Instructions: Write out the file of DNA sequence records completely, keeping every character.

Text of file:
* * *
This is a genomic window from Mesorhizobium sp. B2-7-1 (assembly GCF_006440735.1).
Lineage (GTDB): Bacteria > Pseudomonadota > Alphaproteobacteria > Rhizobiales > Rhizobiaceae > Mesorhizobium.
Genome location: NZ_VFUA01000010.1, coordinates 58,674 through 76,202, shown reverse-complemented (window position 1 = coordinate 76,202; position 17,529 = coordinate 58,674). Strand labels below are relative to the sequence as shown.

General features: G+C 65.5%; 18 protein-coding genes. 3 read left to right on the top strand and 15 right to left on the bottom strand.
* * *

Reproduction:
This is a genomic window from Mesorhizobium sp. B2-7-1 (assembly GCF_006440735.1).
Lineage (GTDB): Bacteria > Pseudomonadota > Alphaproteobacteria > Rhizobiales > Rhizobiaceae > Mesorhizobium.
Genome location: NZ_VFUA01000010.1, coordinates 58,674 through 76,202, shown reverse-complemented (window position 1 = coordinate 76,202; position 17,529 = coordinate 58,674). Strand labels below are relative to the sequence as shown.

General features: G+C 65.5%; 18 protein-coding genes. 3 read left to right on the top strand and 15 right to left on the bottom strand.